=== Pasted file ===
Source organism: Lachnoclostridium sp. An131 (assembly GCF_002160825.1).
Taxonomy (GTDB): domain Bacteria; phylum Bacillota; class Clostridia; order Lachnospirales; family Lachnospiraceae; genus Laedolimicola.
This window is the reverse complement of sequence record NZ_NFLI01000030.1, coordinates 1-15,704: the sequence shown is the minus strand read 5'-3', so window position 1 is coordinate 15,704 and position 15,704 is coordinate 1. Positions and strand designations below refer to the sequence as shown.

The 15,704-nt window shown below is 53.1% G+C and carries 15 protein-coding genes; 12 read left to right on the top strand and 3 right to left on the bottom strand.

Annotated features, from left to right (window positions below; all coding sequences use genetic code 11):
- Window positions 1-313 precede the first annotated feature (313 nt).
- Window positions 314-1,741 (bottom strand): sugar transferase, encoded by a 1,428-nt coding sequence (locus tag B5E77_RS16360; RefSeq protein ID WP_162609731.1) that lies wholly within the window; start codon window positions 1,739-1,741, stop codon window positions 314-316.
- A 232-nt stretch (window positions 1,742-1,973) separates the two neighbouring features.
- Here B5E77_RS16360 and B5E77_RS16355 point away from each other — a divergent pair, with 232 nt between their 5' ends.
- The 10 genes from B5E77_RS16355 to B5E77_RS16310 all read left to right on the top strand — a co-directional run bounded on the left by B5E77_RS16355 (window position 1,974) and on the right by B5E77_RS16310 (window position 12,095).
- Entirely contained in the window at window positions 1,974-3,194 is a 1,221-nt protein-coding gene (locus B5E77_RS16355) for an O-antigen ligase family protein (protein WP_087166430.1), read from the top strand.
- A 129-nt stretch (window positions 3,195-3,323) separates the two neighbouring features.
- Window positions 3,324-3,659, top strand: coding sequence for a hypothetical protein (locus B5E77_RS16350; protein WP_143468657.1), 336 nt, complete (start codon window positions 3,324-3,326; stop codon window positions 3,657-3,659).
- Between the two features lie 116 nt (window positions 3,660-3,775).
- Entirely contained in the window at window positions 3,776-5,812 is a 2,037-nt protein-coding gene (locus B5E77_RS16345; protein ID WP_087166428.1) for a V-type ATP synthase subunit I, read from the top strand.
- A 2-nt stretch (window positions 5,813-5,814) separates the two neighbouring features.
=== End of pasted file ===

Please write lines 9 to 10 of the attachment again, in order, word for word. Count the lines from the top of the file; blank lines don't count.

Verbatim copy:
- Here B5E77_RS16360 and B5E77_RS16355 point away from each other — a divergent pair, with 232 nt between their 5' ends.
- The 10 genes from B5E77_RS16355 to B5E77_RS16310 all read left to right on the top strand — a co-directional run bounded on the left by B5E77_RS16355 (window position 1,974) and on the right by B5E77_RS16310 (window position 12,095).